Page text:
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Showtime: 12:30AM
Doors Open at 12:00AM

$10.00 $10.00

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Felix Pastorius' Social Experiment
Felix Pastorius, Bass
Chris Ward, Saxophone
William Tatge, piano/keys
Devin Collins, drums

Making music comes naturally to bassist Felix Pastorius – call it a family tradition. His grandfather John Francis Pastorius II, affectionately referred to as "Jack", was a stand-up jazz drummer that would sing while he would swing. Felix’ late father, John Francis Pastorius III, also took up the drums as a child but later switched to electric bass, the instrument for which he would become famous. He was affectionately referred to as "Jaco."

Spending his formative years living in Florida and raised by his mother, Felix was always surrounded by a house full of instruments. While studying them all, he landed on the bass, or maybe it landed on him. While nascent yet in his career, he has paid his dues, and has earned his place amongst the pantheon of today’s great bassists. Since 2002, he has been a member of Jeff Coffin’s Mu’tet, touring with the group when the saxophonist is on hiatus from his duties with the Dave Matthews Band and The Flecktones. Since moving to New York in 2009, he’s maintained regular gigs at the vaunted Greenwich Village clubs Zinc and 55 Bar, playing with his own projects: Hipster Assassins and Social Experiment. In 2010 and 2011, he toured in Cindy Blackman-Santana’s Another Lifetime, her tribute to drummer and mentor Tony Williams. In November of 2011 he gigged with guitarist David Gilmore’s Art of Ascension, featuring keyboardist James Hurt and drummer Nate Smith. On the Yellow Jackets’ most recent tour in 2012, he was invited to hit the road with the band subbing for bassist and founding member, Jimmy Haslip, who stayed home to be with family.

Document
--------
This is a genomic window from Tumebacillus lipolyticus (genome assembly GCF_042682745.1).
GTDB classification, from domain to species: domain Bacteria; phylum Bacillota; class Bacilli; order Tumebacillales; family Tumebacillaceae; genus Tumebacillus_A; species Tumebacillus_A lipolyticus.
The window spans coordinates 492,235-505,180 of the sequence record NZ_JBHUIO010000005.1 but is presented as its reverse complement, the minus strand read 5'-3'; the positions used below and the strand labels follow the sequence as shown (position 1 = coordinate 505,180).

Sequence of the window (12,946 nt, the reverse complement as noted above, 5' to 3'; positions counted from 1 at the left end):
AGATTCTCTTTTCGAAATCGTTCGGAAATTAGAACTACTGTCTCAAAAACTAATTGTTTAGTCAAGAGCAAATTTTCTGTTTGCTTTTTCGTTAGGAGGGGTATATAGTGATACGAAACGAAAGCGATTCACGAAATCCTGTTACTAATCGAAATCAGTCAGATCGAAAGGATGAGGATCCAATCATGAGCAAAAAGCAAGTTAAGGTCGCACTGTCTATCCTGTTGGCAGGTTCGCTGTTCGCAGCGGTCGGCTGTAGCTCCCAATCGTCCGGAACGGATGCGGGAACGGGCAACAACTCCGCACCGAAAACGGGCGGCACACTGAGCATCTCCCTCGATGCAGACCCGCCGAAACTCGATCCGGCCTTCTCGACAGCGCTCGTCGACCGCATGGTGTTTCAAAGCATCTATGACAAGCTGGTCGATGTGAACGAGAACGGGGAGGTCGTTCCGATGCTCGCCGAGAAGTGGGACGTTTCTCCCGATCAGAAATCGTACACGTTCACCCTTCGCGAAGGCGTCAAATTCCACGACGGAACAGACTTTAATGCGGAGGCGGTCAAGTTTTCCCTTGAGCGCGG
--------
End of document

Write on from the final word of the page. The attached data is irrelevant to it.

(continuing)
In terms of measuring up to the legacy of his father, a man he’s only known through the recounts of others, Felix’ perspective is a thoughtful one. “There’s always going to be some kind of comparison or expectation,” he says, “and not only by listeners or critics, but by myself as well. I’m doing what I feel is exciting, new to me, and makes me happy. I’m just trying to have as much fun playing bass for as long as I possibly can and see where it takes me.” If his rapid progress to this point is any indication, clearly it will take him far.


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